Eberron - Return of the Lich Queen
Origins - Taveah
Chapter 1 ~ The Road Ahead
It was twilight when Taveah Ikao was born in the Kael monastery of Ound Kaar. By midnight, her mother was dead. That she lived long enough to name Taveah is something she’s always cherished: “My mother gave me two great gifts: My life and my name.”
Still, it is rare for one of the hearty and formerly immortal Kael to die in childbirth. While some in the monastery took this as an ill omen Taveah’s father Navann would hear none of it. “My beloved wife gave this child everything that was within her to give. My daughter is all the stronger for it.”
The community placated Navann in his grief, but Taveah was a sickly baby and many whispered that she’d soon be joining her mother. Weeks came and went; then months; then years passed and it never happened. Certainly she was often ill – sometimes coming within a breath of death – but always she survived. Ound Kaar stopped placating Navaan and started believing him; perhaps Taveah really had inherited her mother’s spirit. “Or, at the very least,” remarked one Kael, “she’s inherited her stubbornness!”
To cultivate his daughter’s health Navann took her on long wilderness excursions as soon as she could walk. Taveah’s strength increased and her lungs became strong. Navann was a scholar, committed to preserving the ancient esoteric knowledge of the Kael and – though his specialty was elsewhere – he taught Taveah all he knew about the wild. Very soon she was running and playing with the other children, hardly the worse for wear. Watching his daughter prosper, Navann became fond of a Huunen saying: “A rocky start smooths the road ahead.”
But he’d done much more than secure Taveah’s future health. The hikes piqued her considerable curiosity: “Nature is an interwoven tapestry, and everywhere I looked I saw Order and Law. In the forests and mountains it was not some unreachable virtue but simple reality.”
While Navaan continued to school Taveah in the art, music, and philosophy of the Kael Empire, Taveah gradually spent more and more of her free time alone in the wilds. She kept journals and sketchbooks of her “discoveries” (though none would’ve been new to the academies of Shilund) and her father encouraged her pursuits. “You have a fox’s wit and an eagle’s eye, dear Taveah…” She’d smile, and he’d add: “…and a wolf’s grin!”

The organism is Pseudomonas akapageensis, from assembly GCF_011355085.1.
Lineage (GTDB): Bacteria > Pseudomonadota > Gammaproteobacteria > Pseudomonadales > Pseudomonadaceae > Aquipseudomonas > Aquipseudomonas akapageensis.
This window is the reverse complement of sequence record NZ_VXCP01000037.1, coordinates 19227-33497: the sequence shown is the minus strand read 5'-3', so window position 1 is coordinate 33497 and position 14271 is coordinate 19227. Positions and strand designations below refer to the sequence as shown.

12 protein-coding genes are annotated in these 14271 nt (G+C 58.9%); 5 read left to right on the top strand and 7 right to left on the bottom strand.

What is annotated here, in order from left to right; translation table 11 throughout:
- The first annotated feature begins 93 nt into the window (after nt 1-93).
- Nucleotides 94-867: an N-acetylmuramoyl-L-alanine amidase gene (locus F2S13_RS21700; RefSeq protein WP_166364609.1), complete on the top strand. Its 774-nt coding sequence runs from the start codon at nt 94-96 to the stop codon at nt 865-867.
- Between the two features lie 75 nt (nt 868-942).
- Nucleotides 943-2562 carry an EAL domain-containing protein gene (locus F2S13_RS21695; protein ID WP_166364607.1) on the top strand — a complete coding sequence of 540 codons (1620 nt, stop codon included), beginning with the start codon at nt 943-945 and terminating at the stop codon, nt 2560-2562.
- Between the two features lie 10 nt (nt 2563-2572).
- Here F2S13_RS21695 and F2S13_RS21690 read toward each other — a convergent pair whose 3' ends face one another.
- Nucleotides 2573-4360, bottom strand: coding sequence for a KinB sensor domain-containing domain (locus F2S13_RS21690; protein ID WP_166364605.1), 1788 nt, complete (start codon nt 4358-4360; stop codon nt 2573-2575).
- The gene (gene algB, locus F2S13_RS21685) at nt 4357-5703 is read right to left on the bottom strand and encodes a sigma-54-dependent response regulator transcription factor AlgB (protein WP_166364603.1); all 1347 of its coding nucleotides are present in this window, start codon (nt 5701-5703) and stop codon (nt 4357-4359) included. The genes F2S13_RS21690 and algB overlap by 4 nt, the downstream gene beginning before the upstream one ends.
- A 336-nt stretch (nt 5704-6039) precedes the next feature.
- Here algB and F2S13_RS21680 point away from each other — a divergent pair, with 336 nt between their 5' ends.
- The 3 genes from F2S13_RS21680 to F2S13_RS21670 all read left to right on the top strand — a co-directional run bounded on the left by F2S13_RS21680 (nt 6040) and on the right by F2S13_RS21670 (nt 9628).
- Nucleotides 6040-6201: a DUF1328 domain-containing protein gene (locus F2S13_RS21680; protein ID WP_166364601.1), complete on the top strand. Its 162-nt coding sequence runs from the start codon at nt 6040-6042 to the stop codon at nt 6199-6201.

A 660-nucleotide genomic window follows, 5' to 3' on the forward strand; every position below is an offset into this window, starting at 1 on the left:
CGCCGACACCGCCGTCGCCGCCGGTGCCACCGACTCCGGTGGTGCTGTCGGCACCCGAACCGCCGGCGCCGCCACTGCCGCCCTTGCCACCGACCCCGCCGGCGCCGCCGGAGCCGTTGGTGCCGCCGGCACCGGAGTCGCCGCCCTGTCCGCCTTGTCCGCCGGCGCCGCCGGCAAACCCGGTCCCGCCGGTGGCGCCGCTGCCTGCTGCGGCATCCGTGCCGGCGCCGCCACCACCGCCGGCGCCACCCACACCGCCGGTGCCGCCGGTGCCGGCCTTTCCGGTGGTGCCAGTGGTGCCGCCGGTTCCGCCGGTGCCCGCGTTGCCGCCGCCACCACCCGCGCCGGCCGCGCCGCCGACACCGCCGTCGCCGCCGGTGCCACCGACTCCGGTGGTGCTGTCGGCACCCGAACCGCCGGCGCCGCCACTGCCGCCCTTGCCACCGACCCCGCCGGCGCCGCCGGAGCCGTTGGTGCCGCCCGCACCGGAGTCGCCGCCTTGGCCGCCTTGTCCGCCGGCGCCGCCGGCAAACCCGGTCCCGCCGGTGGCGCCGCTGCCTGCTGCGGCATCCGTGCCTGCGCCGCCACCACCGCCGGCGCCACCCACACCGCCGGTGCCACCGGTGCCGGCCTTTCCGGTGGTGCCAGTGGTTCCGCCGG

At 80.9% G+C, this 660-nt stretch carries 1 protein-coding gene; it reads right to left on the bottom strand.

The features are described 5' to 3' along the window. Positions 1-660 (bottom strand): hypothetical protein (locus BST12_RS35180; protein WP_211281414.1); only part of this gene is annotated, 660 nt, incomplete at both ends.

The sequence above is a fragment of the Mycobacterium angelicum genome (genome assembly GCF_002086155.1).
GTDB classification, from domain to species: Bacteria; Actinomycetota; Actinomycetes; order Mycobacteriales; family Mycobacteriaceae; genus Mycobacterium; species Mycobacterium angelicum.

It was the spring of her 13th year when she came across the saddest thing she’d ever seen in her young life. While exploring she heard a noise like a dog’s yelp. Curious as ever, she warily crept up the hillside and found a Fakesh standing over a mortally wounded wolf. He’d apparently shot it with a crossbow and tracked it to its lair. As the hunter was about to stab it’s heart with a dagger, the wolf’s three cubs came spilling from the lair, mewling at their dying mother.
“Ah,” the Fakesh said. “A mother, eh? Well, not for long. These won’t grow up to trouble me!”
He grabbed two of the cubs by the scruff of the neck and slit their throats. Taveah felt rage kindle in her breast, and before she knew what was happening she launched herself at the hunter. Already half a head taller than he, she pulled at his neck and clawed at his eyes. Still, he was strong and he was able to throw her away from him.
“Stupid girl!” He spat, wiping the blood from his wounded eye. “You’ll pay for that!”
But he was barely able to take a step before the she-wolf was upon him. He fell, and the wolf used the last of her strength to crush his windpipe as Taveah watched in grim and dark satisfaction.
There was one cub remaining. She took him in and nursed him with milk stolen from Ound Kaar’s larder. Skarn has been at her side ever since.
For many happy years her studies flourished. Some of the adult Kael in the monastery looked down upon her activities (“It’s much too dirty out there for a Kael!”), and the other children often blatantly insulted her. It didn’t matter, though. THEY didn’t matter.
As she grew older she started combining her own findings with her father’s knowledge. They would talk for long hours into the night on subjects ranging from the medicinal value of needleweed to optics. They even collaborated on a codex of experiments of their own devising. It remains tragically unfinished.